Long life is good, but old age is not so easy. The aging process is quite a difficult process sometimes. The kinds of changes that happen to the body can be bothersome. If you have ever seen or heard of Dowager’s Hump before, then you know what we are saying. Medically, this is called kyphosis. This condition makes old people, mostly women to appear stooped with a hunchback. It is, however, relieving to know that in a lot of cases, you can prevent this condition. This article talks about how to prevent hunchback in old age. These mostly include lifestyle factors.
When a person has Dowager’s Hump, (or age-related hunchback) the spine would lean forward. This makes the upper back to curve outward, giving the appearance of a hunchback. The backbones would be compressed in their front section, the person then leans forward, slouches the shoulders, and the back gradually takes a round shape.
This is the typical look of a permanent upper-back hump. Age-related hunchback does not pop up over the night. It starts slowly and becomes worse over time. It is mostly related to bad posture (leaning forward too much. So much of the preventive measures would involve posture management. Dietary factors sometimes play a role too.
What You Should Know About Age-Related Hunchback
It is not every time that age-related hunchback is a complication of bad posture. Sometimes, it is a complication of severe bone disease, called osteoporosis. When a person has osteoporosis, the bone thins out; bone density reduces and could cause spinal deformity.
This often occurs in post-menopausal women. The hormonal changes that come with menopause reduce the ability of a woman’s body to absorb calcium. So then, older women don’t have as much calcium available to their bones like they did in their younger years.
Calcium is very vital for strong bones. It helps to build bone density. When there is not enough calcium, bone density reduces and causes osteoporosis. This, in turn, deforms the spine and makes it curve in, thus giving it a hunchback appearance.
Doctors call this condition kyphosis or kyphoscoliosis. If you think it’s only bad posture and osteoporosis that causes kyphosis, there is still more. Some medications can cause it too.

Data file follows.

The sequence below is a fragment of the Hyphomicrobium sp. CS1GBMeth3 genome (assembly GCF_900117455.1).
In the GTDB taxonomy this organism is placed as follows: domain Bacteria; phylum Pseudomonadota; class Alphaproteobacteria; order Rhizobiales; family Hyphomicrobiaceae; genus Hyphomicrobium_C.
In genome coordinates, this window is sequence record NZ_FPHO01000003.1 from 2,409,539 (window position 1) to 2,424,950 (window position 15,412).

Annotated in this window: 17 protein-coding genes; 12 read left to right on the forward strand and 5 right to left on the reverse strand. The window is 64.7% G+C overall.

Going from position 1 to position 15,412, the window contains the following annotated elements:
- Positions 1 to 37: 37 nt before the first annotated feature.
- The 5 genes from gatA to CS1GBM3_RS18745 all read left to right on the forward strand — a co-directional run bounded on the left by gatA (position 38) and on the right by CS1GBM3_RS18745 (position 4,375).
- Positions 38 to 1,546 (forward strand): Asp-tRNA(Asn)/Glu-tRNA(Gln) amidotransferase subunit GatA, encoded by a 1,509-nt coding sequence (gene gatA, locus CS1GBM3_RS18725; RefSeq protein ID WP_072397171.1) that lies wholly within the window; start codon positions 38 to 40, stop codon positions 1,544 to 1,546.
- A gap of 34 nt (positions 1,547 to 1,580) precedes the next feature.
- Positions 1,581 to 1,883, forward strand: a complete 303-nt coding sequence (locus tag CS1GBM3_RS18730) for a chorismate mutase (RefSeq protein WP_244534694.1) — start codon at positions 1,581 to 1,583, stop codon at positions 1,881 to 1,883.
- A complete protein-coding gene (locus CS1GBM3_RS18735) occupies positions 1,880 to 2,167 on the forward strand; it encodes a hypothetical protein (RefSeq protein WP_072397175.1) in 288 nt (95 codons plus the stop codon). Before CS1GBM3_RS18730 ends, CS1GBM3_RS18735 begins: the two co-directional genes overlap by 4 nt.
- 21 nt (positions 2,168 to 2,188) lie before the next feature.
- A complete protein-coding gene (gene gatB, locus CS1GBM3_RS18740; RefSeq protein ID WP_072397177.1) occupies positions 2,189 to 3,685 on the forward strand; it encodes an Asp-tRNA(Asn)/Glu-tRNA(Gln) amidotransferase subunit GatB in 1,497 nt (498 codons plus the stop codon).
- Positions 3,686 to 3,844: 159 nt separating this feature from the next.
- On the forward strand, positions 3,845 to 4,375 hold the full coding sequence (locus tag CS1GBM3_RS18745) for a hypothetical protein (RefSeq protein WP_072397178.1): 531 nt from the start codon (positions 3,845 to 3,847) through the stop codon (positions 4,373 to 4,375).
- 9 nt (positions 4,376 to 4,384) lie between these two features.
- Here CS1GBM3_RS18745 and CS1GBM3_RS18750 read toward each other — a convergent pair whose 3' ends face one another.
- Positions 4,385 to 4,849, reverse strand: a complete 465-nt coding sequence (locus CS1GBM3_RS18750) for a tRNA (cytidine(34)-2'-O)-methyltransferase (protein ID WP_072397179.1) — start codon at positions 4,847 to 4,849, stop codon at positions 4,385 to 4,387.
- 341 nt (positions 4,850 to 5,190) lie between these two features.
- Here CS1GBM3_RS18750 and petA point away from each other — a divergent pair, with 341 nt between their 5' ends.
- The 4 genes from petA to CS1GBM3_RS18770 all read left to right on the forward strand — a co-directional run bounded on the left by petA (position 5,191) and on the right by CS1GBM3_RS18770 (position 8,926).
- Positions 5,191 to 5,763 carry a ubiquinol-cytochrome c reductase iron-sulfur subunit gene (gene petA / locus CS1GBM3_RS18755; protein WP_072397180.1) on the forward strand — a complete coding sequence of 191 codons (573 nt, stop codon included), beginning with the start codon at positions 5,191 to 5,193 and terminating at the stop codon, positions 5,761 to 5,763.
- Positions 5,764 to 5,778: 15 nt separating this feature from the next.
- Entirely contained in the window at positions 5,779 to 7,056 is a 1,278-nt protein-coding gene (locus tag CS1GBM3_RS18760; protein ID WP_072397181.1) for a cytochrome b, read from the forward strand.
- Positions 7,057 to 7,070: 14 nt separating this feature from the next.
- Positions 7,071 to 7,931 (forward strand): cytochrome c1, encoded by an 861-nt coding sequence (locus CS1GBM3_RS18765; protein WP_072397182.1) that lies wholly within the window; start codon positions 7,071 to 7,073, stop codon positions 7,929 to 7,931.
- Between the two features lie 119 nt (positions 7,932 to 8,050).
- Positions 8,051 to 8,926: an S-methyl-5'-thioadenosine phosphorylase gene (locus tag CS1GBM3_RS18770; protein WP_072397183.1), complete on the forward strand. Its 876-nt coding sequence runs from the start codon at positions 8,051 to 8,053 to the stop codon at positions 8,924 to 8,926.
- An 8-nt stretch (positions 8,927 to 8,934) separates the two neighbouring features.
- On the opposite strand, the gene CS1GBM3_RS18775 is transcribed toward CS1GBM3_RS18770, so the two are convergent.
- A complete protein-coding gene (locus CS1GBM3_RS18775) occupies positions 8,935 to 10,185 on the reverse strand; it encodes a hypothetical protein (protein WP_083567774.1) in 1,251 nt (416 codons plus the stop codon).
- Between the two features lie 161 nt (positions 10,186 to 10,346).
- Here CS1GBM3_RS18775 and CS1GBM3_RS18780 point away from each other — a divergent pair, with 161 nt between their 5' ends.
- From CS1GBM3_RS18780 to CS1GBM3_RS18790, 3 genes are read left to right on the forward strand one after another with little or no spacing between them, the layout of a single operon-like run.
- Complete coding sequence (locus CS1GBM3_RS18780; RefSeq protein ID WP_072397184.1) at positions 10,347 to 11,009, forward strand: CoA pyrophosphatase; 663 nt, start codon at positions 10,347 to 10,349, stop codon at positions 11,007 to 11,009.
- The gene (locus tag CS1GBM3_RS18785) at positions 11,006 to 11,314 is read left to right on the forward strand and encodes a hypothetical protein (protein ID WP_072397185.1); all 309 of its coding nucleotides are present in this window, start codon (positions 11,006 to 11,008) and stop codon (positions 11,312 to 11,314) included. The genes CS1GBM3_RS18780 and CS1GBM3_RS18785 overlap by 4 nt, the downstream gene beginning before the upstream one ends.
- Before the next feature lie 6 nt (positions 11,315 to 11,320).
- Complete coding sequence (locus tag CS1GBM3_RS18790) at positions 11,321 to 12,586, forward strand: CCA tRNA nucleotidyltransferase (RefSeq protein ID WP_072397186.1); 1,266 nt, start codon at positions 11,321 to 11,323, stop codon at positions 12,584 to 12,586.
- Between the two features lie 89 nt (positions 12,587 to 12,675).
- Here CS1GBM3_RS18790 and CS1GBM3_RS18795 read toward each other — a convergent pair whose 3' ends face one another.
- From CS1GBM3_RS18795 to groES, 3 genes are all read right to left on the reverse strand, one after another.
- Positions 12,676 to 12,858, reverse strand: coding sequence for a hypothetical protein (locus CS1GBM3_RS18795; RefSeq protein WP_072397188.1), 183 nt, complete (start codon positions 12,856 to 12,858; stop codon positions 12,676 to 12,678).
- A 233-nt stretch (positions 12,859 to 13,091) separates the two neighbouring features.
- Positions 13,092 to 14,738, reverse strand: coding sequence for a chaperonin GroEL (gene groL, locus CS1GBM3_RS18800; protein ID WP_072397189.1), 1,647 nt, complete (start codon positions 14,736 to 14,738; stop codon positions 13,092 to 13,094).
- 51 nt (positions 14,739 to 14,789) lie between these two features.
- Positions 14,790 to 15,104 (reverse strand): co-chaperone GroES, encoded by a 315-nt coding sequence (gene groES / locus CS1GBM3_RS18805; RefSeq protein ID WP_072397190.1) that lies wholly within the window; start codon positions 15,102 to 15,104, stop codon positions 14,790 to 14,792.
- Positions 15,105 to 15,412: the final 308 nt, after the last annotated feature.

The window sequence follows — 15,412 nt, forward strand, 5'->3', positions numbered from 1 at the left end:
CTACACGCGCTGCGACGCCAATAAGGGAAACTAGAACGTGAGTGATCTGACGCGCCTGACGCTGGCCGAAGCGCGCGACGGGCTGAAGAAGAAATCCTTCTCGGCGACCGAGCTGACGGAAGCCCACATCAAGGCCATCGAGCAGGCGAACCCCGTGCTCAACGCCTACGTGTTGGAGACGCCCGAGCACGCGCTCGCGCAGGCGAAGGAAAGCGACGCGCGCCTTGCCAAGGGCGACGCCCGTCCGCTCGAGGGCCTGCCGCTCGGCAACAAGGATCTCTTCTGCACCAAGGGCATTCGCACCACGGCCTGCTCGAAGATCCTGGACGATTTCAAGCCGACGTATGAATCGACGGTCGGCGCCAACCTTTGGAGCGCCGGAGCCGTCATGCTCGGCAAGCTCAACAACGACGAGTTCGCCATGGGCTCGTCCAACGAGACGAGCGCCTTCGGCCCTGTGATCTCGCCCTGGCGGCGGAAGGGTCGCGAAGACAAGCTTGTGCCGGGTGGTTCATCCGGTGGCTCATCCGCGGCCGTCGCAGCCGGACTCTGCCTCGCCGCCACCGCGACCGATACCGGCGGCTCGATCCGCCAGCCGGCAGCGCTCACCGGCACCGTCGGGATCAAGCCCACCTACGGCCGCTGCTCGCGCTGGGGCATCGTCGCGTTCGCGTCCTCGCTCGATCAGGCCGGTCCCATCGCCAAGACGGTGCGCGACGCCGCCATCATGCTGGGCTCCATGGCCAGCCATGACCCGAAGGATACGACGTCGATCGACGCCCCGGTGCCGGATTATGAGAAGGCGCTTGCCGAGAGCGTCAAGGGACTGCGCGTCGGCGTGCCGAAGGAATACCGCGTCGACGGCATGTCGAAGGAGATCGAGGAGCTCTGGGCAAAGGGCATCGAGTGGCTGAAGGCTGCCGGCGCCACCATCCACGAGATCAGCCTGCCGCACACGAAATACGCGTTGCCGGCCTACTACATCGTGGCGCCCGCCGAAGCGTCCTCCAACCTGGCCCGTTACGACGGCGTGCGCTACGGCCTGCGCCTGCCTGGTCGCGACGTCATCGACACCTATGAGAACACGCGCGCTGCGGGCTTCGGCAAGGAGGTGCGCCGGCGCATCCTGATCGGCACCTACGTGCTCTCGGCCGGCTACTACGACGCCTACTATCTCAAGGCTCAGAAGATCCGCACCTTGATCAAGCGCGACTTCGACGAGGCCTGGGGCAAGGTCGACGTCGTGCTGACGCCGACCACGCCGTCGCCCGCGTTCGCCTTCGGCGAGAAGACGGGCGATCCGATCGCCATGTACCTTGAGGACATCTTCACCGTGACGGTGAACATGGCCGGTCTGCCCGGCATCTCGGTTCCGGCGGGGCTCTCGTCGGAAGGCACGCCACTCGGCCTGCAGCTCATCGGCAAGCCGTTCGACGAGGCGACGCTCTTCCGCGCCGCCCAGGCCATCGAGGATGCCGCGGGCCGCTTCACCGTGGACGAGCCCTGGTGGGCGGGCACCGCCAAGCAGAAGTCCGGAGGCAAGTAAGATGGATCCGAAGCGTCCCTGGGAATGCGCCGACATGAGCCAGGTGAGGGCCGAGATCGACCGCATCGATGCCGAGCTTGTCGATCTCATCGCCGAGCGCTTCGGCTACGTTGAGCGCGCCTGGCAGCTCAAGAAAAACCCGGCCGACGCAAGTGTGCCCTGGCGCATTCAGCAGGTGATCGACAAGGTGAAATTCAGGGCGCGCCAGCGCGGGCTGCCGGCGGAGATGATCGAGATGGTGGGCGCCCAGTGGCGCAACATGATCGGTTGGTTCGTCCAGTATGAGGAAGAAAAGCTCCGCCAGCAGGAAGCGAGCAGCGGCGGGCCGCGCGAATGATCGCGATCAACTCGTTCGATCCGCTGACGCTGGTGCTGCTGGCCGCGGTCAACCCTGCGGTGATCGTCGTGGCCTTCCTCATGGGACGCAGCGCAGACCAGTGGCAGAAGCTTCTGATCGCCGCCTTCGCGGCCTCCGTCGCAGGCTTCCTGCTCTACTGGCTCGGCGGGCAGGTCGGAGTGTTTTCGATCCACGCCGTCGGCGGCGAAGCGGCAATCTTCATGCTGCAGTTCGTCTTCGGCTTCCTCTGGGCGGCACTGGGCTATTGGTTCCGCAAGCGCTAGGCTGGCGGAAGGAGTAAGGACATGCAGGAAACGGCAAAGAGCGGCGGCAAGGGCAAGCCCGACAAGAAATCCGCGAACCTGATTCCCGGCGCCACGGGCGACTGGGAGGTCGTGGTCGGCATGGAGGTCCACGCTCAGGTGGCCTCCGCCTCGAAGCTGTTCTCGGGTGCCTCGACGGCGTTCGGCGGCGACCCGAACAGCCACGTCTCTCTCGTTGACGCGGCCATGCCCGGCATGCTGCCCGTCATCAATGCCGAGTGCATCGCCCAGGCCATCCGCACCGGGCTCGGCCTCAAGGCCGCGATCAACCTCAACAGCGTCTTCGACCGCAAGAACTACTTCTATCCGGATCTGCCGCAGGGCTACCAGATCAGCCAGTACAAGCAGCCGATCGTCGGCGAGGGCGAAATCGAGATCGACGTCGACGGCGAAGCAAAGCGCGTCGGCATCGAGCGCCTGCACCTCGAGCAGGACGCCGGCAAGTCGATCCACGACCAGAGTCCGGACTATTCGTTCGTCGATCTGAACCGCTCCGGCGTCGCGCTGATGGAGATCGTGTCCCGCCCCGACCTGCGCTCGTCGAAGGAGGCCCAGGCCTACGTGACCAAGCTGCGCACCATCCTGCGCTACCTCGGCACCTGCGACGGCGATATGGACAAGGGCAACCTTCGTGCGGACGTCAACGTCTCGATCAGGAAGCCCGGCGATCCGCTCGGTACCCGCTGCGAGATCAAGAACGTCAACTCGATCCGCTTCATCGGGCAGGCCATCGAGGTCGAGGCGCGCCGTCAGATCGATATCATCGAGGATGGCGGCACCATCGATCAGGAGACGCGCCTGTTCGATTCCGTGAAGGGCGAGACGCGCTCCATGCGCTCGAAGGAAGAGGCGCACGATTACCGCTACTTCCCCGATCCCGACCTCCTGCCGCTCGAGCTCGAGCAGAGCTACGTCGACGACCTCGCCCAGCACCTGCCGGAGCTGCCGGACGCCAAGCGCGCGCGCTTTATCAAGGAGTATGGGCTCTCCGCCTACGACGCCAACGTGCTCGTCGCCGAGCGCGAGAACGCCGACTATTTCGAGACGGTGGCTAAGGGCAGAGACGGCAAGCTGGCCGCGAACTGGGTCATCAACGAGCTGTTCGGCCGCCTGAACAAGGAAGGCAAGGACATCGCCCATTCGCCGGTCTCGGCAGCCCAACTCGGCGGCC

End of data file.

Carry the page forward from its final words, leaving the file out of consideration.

For instance, one of the possible side effects of antiretroviral drugs used to treat AIDS is spine curvature. Corticosteroid drugs may cause hunchback too from extended use.
Cushing’s syndrome, which causes overproduction of cortisol in the body, may also cause a humped back. However, this is quite rare.
In most situations, it is clear that age-related hunchback is a complication of bad posture. If you always put your head forwards than most other parts of your body, you stand a high risk of developing hunchback in old age.
Leaning forward to work on your computer, texting too much, using your cell phone to read, etc. are common reasons. These often cause buffalo hump at first. Lots of fat and calcium would be deposited behind your neck.
With time, this becomes worse and worse until it becomes a full-blown hunchback. In clear terms, what happens is that your chin would begin to move towards your ribcage. And if you don’t treat this on time, serious pain may develop in the neck, shoulders, and back.
That’s not all. Spinal degeneration will also occur and new muscles begin to spring up to support the head. But then, there will be excessive pressure on the new muscles. They will be under serious overuse and constant strain. This would cause pain, discomfort, and more spine deformity.
How to Prevent Hunchback in Old Age
When you hear all the complications that may come with an age-related hunchback, the next question that comes to mind is how to prevent it.
Thankfully, you can put in measures to prevent age-related hunchback and you can treat and cure it too. But like they say, prevention is always better than cure. It is better to avoid it altogether than to start looking for a cure later in life.
You can prevent age-related hunchback in the following ways:
Increase calcium intake
This is very important for women, especially whether you are pre- or post-menopausal. As a woman, you should make sure you get 1,800 milligrams of calcium each day. Anything lower than that is not so good for your long-term health
However, you should speak with your doctor about this to be sure that you’re safe with that dose. Sometimes, calcium may also have a negative interaction with other drugs. All these must be checked before you increase your intake.
Weight-bearing exercises like strength training are good for increasing bone density. But this happens over time, so you must be consistent with the exercise. Exercises that encourage good alignment, posture, and flexibility are also very helpful.
A very healthy diet goes a long way too. It is important for everything. It’s like the foundation on which good health is built.
Make sure your diet is rich in veggies and fruits. This helps a lot. Meanwhile, avoid carbonated soda drinks. They contain compounds like phosphoric acid that can affect bone density negatively. Some experts have said that caffeine is bad too, and can cause osteoporosis.
Adjust your posture
The list would not be complete f we don’t mention the issue of posture. You must take conscious effort to adjust your posture properly. This starts from being mindful of it and making adjustments when need be. You should avoid postures that make you slouch forward.
Your old age does not have to be miserable. You can begin to put in measures now to prevent some of the woes of old age. This is very important if you have seen people in your family have hunchback in their old age.
If you follow the tips we have provided on how to prevent hunchback in old age, you would not have to stress over it later in life. Who says old age cannot be spent in good health? But then, taking preventive measures when you are still young is one of the starting points.